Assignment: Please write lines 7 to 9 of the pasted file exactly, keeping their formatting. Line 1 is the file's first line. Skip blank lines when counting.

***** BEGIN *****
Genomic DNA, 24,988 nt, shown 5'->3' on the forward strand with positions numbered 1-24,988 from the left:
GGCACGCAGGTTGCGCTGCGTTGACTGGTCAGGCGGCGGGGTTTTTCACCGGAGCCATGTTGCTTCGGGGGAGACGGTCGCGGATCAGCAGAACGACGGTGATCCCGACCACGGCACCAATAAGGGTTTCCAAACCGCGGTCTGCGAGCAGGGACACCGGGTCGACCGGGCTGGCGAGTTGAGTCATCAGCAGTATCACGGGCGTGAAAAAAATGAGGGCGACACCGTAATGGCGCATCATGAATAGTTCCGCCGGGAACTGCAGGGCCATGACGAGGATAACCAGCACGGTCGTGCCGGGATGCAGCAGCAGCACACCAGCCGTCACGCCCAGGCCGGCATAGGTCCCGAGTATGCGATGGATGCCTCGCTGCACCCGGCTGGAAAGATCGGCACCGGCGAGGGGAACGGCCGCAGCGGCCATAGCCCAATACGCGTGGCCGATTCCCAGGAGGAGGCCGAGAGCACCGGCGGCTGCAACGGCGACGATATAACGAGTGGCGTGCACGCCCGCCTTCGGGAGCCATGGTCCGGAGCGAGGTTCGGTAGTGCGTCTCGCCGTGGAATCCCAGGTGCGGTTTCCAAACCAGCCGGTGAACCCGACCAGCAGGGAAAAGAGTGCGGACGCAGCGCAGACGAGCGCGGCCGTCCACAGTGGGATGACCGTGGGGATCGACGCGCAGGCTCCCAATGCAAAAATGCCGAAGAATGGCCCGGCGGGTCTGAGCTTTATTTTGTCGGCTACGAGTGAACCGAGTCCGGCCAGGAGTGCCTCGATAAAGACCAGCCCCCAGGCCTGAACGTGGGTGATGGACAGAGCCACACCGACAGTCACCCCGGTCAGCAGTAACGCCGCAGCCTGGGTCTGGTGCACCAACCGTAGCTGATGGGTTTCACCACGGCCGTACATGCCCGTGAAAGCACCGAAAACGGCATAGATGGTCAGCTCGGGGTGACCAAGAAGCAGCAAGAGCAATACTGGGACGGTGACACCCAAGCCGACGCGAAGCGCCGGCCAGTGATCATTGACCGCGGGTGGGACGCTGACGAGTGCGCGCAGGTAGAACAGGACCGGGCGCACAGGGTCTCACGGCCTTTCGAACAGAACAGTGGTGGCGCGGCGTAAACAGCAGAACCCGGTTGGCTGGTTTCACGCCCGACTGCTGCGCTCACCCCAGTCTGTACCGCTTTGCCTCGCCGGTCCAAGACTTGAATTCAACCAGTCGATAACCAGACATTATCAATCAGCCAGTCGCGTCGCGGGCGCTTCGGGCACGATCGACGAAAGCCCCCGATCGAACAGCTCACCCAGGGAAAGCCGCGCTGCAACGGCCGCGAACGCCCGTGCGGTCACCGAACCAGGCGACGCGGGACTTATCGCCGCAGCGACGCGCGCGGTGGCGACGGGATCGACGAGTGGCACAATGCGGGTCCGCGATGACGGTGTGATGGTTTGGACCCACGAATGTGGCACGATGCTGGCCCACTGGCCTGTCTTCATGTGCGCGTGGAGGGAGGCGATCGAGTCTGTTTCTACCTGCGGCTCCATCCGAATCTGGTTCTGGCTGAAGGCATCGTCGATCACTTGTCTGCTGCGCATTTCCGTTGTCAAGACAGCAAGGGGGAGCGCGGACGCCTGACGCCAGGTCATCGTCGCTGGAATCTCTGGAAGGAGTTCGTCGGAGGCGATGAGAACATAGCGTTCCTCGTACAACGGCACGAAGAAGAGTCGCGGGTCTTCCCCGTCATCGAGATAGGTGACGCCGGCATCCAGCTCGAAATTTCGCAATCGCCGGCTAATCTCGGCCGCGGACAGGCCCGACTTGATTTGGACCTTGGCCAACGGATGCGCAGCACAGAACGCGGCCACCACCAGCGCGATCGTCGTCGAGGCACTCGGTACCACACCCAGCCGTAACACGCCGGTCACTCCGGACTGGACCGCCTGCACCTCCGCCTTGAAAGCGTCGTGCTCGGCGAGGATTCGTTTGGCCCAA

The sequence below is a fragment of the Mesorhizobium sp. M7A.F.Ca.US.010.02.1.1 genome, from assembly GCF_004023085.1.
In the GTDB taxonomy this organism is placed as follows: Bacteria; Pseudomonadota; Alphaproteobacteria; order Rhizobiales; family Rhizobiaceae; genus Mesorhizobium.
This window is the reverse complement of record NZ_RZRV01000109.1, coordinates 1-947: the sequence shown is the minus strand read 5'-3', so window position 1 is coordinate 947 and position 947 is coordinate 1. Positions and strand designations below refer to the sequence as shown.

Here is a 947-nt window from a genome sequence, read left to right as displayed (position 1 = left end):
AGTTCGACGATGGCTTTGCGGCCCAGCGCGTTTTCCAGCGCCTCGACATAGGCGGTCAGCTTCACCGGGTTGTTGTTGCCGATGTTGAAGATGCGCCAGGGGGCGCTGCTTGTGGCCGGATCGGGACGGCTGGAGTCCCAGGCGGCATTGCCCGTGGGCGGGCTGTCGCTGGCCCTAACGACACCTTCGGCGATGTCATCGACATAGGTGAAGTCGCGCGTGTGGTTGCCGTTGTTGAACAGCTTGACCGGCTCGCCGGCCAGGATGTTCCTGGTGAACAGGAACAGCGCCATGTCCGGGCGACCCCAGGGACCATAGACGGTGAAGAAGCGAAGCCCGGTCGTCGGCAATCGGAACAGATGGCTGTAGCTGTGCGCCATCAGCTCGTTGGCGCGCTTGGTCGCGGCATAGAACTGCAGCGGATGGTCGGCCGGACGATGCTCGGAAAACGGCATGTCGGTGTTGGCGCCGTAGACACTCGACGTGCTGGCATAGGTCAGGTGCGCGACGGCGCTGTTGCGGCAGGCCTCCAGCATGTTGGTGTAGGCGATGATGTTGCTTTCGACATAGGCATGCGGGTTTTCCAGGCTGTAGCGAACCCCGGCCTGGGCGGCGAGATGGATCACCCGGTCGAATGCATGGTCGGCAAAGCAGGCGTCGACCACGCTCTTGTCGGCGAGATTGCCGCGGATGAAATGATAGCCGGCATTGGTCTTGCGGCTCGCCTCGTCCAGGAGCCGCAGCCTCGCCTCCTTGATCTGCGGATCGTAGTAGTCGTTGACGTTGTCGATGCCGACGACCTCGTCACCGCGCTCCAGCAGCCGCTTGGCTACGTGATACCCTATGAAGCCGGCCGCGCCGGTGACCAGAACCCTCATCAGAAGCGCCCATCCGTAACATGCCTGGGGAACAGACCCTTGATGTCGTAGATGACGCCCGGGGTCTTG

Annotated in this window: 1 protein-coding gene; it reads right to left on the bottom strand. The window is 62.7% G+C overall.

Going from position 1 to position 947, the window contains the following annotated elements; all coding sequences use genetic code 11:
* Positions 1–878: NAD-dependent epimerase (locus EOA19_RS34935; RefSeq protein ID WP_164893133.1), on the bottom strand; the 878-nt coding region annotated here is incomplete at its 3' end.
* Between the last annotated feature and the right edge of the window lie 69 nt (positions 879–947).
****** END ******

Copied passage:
AGTTCGACGATGGCTTTGCGGCCCAGCGCGTTTTCCAGCGCCTCGACATAGGCGGTCAGCTTCACCGGGTTGTTGTTGCCGATGTTGAAGATGCGCCAGGGGGCGCTGCTTGTGGCCGGATCGGGACGGCTGGAGTCCCAGGCGGCATTGCCCGTGGGCGGGCTGTCGCTGGCCCTAACGACACCTTCGGCGATGTCATCGACATAGGTGAAGTCGCGCGTGTGGTTGCCGTTGTTGAACAGCTTGACCGGCTCGCCGGCCAGGATGTTCCTGGTGAACAGGAACAGCGCCATGTCCGGGCGACCCCAGGGACCATAGACGGTGAAGAAGCGAAGCCCGGTCGTCGGCAATCGGAACAGATGGCTGTAGCTGTGCGCCATCAGCTCGTTGGCGCGCTTGGTCGCGGCATAGAACTGCAGCGGATGGTCGGCCGGACGATGCTCGGAAAACGGCATGTCGGTGTTGGCGCCGTAGACACTCGACGTGCTGGCATAGGTCAGGTGCGCGACGGCGCTGTTGCGGCAGGCCTCCAGCATGTTGGTGTAGGCGATGATGTTGCTTTCGACATAGGCATGCGGGTTTTCCAGGCTGTAGCGAACCCCGGCCTGGGCGGCGAGATGGATCACCCGGTCGAATGCATGGTCGGCAAAGCAGGCGTCGACCACGCTCTTGTCGGCGAGATTGCCGCGGATGAAATGATAGCCGGCATTGGTCTTGCGGCTCGCCTCGTCCAGGAGCCGCAGCCTCGCCTCCTTGATCTGCGGATCGTAGTAGTCGTTGACGTTGTCGATGCCGACGACCTCGTCACCGCGCTCCAGCAGCCGCTTGGCTACGTGATACCCTATGAAGCCGGCCGCGCCGGTGACCAGAACCCTCATCAGAAGCGCCCATCCGTAACATGCCTGGGGAACAGACCCTTGATGTCGTAGATGACGCCCGGGGTCTTG

Annotated in this window: 1 protein-coding gene; it reads right to left on the bottom strand. The window is 62.7% G+C overall.

Going from position 1 to position 947, the window contains the following annotated elements; all coding sequences use genetic code 11: